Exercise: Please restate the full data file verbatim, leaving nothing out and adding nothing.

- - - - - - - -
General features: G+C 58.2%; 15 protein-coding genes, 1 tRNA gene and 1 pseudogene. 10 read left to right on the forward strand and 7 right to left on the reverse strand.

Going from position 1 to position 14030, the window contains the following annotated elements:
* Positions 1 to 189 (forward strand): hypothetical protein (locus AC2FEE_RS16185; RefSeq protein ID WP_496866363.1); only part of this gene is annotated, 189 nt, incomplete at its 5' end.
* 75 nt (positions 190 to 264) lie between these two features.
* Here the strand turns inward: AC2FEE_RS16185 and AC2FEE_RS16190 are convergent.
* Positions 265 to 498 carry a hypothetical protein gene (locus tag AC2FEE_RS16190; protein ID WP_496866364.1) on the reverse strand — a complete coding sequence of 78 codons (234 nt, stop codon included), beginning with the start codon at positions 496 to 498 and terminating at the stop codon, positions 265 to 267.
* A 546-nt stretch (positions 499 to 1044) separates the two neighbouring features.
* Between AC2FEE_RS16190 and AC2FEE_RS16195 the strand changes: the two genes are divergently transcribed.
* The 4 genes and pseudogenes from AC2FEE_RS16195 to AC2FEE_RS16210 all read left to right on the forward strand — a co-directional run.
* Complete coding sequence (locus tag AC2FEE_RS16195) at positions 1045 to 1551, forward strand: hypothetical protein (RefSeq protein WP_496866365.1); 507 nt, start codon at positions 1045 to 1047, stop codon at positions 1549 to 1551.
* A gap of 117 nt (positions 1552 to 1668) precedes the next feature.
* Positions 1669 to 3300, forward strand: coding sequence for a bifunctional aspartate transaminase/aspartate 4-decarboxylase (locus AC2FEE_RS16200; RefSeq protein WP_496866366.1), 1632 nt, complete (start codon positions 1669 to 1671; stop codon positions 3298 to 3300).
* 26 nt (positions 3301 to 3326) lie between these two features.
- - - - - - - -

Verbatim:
General features: G+C 58.2%; 15 protein-coding genes, 1 tRNA gene and 1 pseudogene. 10 read left to right on the forward strand and 7 right to left on the reverse strand.

Going from position 1 to position 14030, the window contains the following annotated elements:
* Positions 1 to 189 (forward strand): hypothetical protein (locus AC2FEE_RS16185; RefSeq protein ID WP_496866363.1); only part of this gene is annotated, 189 nt, incomplete at its 5' end.
* 75 nt (positions 190 to 264) lie between these two features.
* Here the strand turns inward: AC2FEE_RS16185 and AC2FEE_RS16190 are convergent.
* Positions 265 to 498 carry a hypothetical protein gene (locus tag AC2FEE_RS16190; protein ID WP_496866364.1) on the reverse strand — a complete coding sequence of 78 codons (234 nt, stop codon included), beginning with the start codon at positions 496 to 498 and terminating at the stop codon, positions 265 to 267.
* A 546-nt stretch (positions 499 to 1044) separates the two neighbouring features.
* Between AC2FEE_RS16190 and AC2FEE_RS16195 the strand changes: the two genes are divergently transcribed.
* The 4 genes and pseudogenes from AC2FEE_RS16195 to AC2FEE_RS16210 all read left to right on the forward strand — a co-directional run.
* Complete coding sequence (locus tag AC2FEE_RS16195) at positions 1045 to 1551, forward strand: hypothetical protein (RefSeq protein WP_496866365.1); 507 nt, start codon at positions 1045 to 1047, stop codon at positions 1549 to 1551.
* A gap of 117 nt (positions 1552 to 1668) precedes the next feature.
* Positions 1669 to 3300, forward strand: coding sequence for a bifunctional aspartate transaminase/aspartate 4-decarboxylase (locus AC2FEE_RS16200; RefSeq protein WP_496866366.1), 1632 nt, complete (start codon positions 1669 to 1671; stop codon positions 3298 to 3300).
* 26 nt (positions 3301 to 3326) lie between these two features.